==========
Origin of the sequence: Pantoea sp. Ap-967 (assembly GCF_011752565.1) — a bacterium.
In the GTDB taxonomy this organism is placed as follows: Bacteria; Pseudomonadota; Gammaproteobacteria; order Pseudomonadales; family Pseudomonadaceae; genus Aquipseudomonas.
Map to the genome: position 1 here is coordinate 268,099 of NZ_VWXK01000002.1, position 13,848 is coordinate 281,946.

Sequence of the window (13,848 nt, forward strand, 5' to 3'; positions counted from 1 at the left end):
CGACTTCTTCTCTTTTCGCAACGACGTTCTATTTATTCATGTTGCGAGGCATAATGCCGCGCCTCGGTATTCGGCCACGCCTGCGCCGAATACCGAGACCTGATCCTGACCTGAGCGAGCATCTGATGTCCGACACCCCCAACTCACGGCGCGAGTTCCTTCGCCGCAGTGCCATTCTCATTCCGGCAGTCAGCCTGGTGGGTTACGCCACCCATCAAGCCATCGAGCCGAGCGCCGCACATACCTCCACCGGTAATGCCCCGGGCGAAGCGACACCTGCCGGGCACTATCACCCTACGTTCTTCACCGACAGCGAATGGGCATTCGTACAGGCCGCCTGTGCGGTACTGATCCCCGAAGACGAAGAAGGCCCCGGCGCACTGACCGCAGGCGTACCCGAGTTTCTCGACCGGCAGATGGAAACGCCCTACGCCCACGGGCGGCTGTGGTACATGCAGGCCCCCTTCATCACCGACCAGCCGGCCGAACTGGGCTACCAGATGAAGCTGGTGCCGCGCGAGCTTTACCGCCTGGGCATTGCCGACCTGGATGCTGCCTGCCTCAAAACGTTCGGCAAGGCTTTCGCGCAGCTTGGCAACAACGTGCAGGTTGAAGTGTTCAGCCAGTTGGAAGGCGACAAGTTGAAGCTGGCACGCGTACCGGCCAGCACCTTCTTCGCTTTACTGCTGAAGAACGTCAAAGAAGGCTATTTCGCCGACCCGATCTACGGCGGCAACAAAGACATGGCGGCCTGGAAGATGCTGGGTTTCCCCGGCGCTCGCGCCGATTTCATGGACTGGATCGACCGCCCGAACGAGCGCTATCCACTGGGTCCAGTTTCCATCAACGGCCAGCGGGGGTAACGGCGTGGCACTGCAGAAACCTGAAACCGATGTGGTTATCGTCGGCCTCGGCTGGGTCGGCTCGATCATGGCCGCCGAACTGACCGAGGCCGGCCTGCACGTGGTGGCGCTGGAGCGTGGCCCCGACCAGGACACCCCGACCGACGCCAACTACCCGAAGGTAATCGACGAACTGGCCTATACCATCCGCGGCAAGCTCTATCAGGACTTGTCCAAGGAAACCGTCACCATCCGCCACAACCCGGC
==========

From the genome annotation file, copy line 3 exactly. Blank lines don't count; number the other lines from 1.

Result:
Map to the genome: position 1 here is coordinate 268,099 of NZ_VWXK01000002.1, position 13,848 is coordinate 281,946.